Because we knew pretty much nothing about replacement windows and doors, we scoured the internet looking for things that we should put on our criteria list (step 5). Wanna see what we came up with? Yikes! Click that image for a bigger version. Again, this is raw and unedited. As we went through the process this list became a little shorter, as you’ll see momentarily.

Windows Decision Spreadsheet 1

To build our options (step 6), we hit up Google and the local directories for window companies, checked out their websites, read online reviews and visited showrooms. We narrowed it down to 5 companies to invite over for a quote.

Here’s our list of questions to ask the salesmen who visited. We used this to get the data (beyond just the price) to bounce off our initial criteria list. You can consider this to also be a shortlist of the criteria most important to us, although we never ranked it as such. Really, we wanted to figure out what features we wanted and then get apples to apples quotes for the “same” products as offered by different manufacturers and installers.

Windows Decision Spreadsheet 2

At this point we had all of the criteria, options and data we thought we needed. Through the site-visits we narrowed things down to 4 installers based on product availability, perceived quality, design elements, etc., and then narrowed further to 3. It’s good to note that of these 4 then 3, we requested several detailed quotes so that we could make decisions of styles/types of doors, options on the windows (colour, films, etc.). I won’t bother including the first major spreadsheet of quotes, but here’s the final spreadsheet of quotes of the last three candidates (notice the list of questions off to the side). I’ve edited out the numbers and names, but otherwise this screenshot is all original (there are 5 final choices across 3 installers).

Windows Decision Spreadsheet 3

You’ll notice that we put the options across the top and criteria down the left side, per my standard method. Cost is the first set of lines, followed by whether or not the price includes certain key features (“neat” is just a self-cleaning film, and “back paint” refers to painting the windows at the back of the house to match the siding). You’ll see the list of pro’s and cons that we used to bounce against the price. The list way over to the right-hand side was used to help us determine the real pro’s and cons. And finally, you’ll notice one really nasty circumstance that some of our close friends had with one of the installers: not just a bad install, but also terrible after-install repair service. It’s too bad, because we were “this close” to selecting them until that point. Our final decision was to actually go with what turned out to be the most expensive on our short-list, although we were able to negotiate the price down closer to the #2 choice.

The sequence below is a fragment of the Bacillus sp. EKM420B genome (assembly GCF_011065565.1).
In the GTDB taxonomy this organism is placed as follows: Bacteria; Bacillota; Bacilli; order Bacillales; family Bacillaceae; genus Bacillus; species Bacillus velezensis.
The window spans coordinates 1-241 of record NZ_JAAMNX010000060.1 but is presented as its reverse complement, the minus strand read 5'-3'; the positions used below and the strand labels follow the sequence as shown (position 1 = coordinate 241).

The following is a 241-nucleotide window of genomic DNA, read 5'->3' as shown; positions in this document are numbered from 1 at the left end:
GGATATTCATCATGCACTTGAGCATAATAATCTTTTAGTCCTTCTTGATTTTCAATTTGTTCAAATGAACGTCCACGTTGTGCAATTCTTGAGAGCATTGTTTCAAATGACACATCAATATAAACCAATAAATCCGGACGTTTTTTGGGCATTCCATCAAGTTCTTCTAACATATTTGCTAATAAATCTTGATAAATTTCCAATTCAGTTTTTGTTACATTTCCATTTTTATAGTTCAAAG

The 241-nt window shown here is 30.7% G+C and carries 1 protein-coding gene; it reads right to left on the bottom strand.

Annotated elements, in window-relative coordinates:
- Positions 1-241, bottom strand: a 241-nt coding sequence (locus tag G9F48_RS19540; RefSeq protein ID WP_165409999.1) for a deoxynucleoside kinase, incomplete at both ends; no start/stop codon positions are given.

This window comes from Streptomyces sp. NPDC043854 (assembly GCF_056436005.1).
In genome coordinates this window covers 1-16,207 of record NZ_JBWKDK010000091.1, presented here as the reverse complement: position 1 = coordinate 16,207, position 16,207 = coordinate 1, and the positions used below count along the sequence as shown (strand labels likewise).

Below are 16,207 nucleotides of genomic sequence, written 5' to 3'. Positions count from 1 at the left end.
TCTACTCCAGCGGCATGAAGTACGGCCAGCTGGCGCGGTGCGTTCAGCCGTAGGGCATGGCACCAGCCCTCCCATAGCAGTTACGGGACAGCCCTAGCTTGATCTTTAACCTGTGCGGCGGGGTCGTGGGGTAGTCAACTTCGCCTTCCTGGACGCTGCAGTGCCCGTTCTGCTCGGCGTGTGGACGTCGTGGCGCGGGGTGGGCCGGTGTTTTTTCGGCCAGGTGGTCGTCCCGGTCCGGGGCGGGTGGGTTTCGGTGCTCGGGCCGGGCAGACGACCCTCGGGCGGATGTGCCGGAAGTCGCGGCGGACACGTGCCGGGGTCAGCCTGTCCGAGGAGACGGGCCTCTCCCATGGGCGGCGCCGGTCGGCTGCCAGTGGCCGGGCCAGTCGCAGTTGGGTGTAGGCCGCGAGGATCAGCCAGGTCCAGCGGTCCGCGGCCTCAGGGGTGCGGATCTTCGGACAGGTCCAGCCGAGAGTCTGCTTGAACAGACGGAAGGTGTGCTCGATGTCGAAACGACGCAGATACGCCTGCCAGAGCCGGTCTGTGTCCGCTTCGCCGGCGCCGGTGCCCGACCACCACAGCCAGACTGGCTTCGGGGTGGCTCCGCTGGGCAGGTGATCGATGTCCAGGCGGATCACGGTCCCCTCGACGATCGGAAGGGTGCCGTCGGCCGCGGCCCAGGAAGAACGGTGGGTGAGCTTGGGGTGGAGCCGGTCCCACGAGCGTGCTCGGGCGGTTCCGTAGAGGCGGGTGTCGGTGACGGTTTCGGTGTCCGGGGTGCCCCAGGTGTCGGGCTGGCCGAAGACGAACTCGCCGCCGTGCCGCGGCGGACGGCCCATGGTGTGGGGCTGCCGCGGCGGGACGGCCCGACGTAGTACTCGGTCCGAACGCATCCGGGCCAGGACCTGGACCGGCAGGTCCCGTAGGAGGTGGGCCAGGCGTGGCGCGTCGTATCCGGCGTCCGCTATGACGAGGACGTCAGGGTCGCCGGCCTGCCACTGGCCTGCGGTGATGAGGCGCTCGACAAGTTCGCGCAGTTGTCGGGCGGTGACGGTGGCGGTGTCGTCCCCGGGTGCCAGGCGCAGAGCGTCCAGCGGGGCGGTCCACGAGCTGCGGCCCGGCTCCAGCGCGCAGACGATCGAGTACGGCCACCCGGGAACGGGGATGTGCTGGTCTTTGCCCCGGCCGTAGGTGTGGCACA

You would think that the decision ends there, right? Nope. After down-selecting and signing a contract with a company, they sent an installer to come and take final measurements. This allowed us an opportunity to make final tweaks to the decision on what exactly to buy, even though we had now decided on who to buy from. In our case we did actually make some changes to the front door, but otherwise left everything else as originally quoted. Here’s the raw screenshot, with the * indicating our most important discussion points.

Window Install Questions

As a final note, it was quite encouraging that the installer liked our process and question list so much that he asked for a copy to better help future customers! I’ve included a cleaned up and version of that file on the Downloads page for your use and reference.

Phewf! Thanks for making it this far. I’m hopeful that you picked up some tricks, saw how the meat of the process works, and realized that you don’t need anything fancy to get the job done. When doing something for someone else you might make a clean, slick document, but these rough files are just fine for use around the home. As you might expect, I have plenty of other examples that we could work through and that I’d be happy to share if there’s interest, but I figured that these three give an idea across various types of decisions.


Pencil with ShadowYour Turn Now!

What do you think of the 10 Steps to Great Decisions process now that we’ve looked at it in more depth? Are there areas that you would like more info or examples on? What about the format: Do you like it, or would you have preferred each example to be split up into a separate post? And of course, most importantly, how will your decision-making now improve in your personal life and career?

Lowdown on the PC Optimum Merger
New Downloads Available (Nov 30, 2017)


  1. Great post … Thaks for taking your time to share this … I will come back for more


  1. […] Ok, but what about safety-specific gear that legally needs to be purchased in Canada, like car seats? Here we did buy new (timing the sales, of course), and did our research on what would work for us. I think we ended up spending something like $400 on a travel system (infant car seat + stroller). At first that seems like a lot, but we know of many folks who spent double that because they “had to have” the “look at me” stroller set. And to be fair, we also bought a “look at me” stroller later on. But we bought it used and sold it when we were done with it. I even wrote about it over here. […]

  2. […] this helps! Don’t forget to check out some examples and tips on decision making. Let me know if you need anything else, or want to bounces ideas […]